There was a Saxon church at Heytesbury at least as early as 1086, as recorded in the Domesday book, when it was held by Alward the Priest, and the present Grade 1 listed building, begun in the late 12th century, was probably built on the same site as, or developed over time from, the earlier Saxon structure. The original Saxon church had been given to Salisbury Cathedral in c.1115 by Henry I to form part of an ecclesiastical living and its value was soon augmented by other gifts of property, including one from the Empress Maud, daughter of Henry I, who also endowed land to pay for two chaplains of Heytesbury to serve her chapel at Tytherington. In c.1165 the Church was established, by a charter of the Bishop of Sarum, as collegiate, with a dean and four canon prebendaries, together with lesser clergy, amounting at one time to a staff of up to eighteen. A collegiate church was effectively a 'mother church' with resident priests whose tasks may have been partly educational as well as having a missionary element, to encourage new 'daughter churches' in the area.
In the 13th century the holder of the deanery became the Dean of Salisbury, to whom the collegiate church at Heytesbury, together with its property, then belonged. Most parishes came under the jurisdiction of the diocesan bishop, but because Heytesbury belonged to the Dean of Salisbury it was known as a ‘peculiar’. Its collegiate functions may not have continued much beyond the 13th century but it was known as such until the Cathedrals Act of 1840 dissolved the college nature of churches and abolished prebends. The Dean of Salisbury still sits in the Heytesbury stall in the Cathedral.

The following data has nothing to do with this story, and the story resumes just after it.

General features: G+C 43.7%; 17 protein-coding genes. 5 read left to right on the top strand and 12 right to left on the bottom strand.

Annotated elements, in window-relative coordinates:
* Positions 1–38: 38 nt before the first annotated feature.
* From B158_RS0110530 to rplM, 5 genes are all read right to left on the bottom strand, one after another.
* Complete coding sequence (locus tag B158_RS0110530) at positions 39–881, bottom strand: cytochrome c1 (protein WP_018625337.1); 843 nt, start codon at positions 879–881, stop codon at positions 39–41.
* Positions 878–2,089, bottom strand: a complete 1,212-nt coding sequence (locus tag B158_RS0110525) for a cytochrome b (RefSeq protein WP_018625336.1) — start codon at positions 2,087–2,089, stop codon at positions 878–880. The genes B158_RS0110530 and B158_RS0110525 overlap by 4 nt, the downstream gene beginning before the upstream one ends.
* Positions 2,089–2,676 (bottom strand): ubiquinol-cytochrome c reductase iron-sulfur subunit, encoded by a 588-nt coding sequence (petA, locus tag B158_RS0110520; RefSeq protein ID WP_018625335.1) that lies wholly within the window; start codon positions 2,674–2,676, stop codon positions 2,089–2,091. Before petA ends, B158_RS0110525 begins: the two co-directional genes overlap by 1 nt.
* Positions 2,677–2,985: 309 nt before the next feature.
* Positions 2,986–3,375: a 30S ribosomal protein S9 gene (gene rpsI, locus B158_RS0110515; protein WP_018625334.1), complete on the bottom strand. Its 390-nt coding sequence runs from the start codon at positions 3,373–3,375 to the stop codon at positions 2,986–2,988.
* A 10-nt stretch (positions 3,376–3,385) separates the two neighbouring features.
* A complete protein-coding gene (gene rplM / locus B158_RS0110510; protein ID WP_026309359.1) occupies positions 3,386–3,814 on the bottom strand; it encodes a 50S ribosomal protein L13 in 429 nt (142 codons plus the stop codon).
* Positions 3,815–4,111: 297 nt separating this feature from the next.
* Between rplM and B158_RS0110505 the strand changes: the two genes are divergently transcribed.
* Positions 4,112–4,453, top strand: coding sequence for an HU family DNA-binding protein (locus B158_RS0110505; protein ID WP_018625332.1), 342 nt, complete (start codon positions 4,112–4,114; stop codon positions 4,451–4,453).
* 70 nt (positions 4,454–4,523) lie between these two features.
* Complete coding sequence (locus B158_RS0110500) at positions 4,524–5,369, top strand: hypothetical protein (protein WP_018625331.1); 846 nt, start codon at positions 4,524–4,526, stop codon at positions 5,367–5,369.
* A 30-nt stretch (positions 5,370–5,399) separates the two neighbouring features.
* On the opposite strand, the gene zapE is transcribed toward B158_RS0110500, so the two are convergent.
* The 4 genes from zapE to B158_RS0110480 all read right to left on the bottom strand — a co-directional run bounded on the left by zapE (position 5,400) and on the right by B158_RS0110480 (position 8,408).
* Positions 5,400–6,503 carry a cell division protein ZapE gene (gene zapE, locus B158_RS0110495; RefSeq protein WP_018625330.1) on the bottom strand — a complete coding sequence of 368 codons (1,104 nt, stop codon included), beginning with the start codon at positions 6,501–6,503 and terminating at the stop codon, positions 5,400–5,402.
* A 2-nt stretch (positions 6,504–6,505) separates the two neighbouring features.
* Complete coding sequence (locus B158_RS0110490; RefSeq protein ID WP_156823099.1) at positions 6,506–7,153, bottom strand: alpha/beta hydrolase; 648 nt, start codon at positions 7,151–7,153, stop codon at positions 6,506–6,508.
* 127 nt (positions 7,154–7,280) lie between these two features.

The church itself is described in Collins’ ‘Guide to English Parish Churches’, edited by Sir John Betjeman, as ‘A noble cruciform fabric with a central tower, formerly collegiate. It was restored by Butterfield, who was less drastic than usual.’ The external view is dominated by its massive, square and rather squat, central Norman tower, typical of Norman church design. Most of the church dates from the late 12th, 13th and early 15th centuries, but, according to Sir Richard Colt Hoare, it may have been largely rebuilt in about 1404.
In 1408, the Dean recorded that it had three chantries: one dedicated to the Blessed Virgin Mary, probably where the organ now stands, was founded by Lucy Clyfton in 1305; St Katherine’s Chantry in the south transept, founded in about 1316 by William Mounte; and the Hungerford Chantry, in the north transept, probably dating from 1441 and endowed by Walter, Lord Hungerford, who fought at Agincourt and became Treasurer of England in 1428. It was also in his name that the Hospital of St John, Heytesbury was endowed. Only the screen remains from his chapel which must originally have had a remarkable fan-vaulted ceiling. He and several other Hungerford family members are buried in Salisbury Cathedral or at Farleigh Hungerford Castle, but the remains of a tomb, probably that of the later Sir Walter, a member of Henry VII’s council, who died in 1515, his wife and perhaps his son, can still be seen in the Hungerford Chapel. Another Walter Hungerford, an adherent of Henry VIII’s chief minister, Thomas Cromwell, was made 1st Baron Hungerford of Heytesbury, and resided in Heytesbury House. He fell from grace, however, with his patron Cromwell, was arrested at Heytesbury and, in 1541, beheaded, his lands, including those at Heytesbury, being forfeit to the Crown. Thus ended the illustrious Hungerford family’s connection with Heytesbury which had begun in the early 12th century. The estate then came into the hands of the Moore family and the alabaster effigies of Thomas Moore, High Sheriff of Wiltshire, who died in 1623, his wife, Rachel, and child, damaged by order of the Dean of Salisbury in 1673 for reasons unknown, can be seen, together with a plaque inscribed with a rather charming contemporary acrostic, in the north chancel aisle. In 1641, the Moores sold the Estate to the Ashes and, through them, the à Court family became Lords of the Manor of Heytesbury until 1933, when the estate was sold to the World War I poet, Siegfried Sassoon. The walls of the Hungerford Chapel are adorned with à Court family memorials.